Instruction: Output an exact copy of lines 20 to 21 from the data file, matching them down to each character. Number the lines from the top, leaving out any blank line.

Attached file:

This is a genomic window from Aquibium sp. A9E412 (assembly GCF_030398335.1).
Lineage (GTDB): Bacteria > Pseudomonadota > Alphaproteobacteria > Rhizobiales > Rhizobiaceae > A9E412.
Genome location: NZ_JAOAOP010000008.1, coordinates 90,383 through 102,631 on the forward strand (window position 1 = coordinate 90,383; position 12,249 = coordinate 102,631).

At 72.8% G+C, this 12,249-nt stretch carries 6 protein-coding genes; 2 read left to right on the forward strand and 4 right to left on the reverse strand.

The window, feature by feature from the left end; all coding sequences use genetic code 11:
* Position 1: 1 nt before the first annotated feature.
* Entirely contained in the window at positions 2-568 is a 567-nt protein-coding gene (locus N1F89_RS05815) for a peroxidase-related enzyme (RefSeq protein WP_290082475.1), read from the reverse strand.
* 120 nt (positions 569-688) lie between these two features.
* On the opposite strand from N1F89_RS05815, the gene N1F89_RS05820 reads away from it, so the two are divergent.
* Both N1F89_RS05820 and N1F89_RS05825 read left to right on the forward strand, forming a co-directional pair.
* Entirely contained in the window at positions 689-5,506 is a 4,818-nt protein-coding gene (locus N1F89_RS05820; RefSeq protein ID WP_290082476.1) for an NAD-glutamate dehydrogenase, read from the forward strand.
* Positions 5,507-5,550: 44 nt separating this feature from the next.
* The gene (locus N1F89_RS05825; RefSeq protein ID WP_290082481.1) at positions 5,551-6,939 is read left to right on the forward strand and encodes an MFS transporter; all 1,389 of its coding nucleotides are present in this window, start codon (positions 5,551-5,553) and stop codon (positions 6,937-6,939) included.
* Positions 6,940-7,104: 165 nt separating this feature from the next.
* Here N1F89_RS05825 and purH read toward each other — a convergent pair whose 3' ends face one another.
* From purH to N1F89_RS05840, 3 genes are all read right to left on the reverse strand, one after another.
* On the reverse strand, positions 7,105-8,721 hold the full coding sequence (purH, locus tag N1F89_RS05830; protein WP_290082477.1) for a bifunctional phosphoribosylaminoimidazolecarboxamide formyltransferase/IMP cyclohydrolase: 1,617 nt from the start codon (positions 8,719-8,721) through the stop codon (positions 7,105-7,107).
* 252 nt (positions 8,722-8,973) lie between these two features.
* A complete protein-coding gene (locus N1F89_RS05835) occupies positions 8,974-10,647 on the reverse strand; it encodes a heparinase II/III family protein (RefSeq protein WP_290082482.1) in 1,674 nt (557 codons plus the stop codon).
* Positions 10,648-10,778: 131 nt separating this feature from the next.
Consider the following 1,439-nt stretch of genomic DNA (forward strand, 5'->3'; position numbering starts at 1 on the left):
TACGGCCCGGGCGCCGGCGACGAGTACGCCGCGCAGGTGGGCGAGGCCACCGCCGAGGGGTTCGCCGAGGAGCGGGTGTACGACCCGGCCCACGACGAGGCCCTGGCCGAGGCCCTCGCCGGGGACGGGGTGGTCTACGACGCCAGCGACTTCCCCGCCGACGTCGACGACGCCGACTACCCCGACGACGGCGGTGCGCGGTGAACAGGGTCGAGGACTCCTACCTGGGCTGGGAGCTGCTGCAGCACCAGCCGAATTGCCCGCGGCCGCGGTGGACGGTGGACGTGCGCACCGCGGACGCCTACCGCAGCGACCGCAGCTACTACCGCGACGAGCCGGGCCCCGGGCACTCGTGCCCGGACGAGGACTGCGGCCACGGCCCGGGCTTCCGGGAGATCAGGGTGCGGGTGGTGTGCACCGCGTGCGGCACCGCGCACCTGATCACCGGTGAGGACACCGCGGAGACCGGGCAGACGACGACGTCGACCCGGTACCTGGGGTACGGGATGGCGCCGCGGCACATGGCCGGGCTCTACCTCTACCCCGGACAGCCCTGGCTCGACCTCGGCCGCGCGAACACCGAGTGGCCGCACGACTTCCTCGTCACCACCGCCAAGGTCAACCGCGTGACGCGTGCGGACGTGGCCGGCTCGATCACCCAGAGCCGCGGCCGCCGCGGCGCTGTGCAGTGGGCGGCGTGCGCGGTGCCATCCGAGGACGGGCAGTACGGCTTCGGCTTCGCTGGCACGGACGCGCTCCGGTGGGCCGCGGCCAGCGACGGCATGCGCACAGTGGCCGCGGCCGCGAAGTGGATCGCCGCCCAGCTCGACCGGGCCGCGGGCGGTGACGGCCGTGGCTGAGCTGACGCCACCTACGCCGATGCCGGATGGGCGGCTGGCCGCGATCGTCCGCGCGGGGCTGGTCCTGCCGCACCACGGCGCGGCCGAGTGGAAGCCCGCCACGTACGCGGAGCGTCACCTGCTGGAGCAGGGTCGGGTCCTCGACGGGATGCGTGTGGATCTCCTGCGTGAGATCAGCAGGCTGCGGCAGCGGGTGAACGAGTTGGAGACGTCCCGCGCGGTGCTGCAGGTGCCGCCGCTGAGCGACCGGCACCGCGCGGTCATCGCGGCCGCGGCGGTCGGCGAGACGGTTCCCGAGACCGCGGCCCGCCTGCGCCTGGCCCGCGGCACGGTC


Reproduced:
* Positions 10,648-10,778: 131 nt separating this feature from the next.
Consider the following 1,439-nt stretch of genomic DNA (forward strand, 5'->3'; position numbering starts at 1 on the left):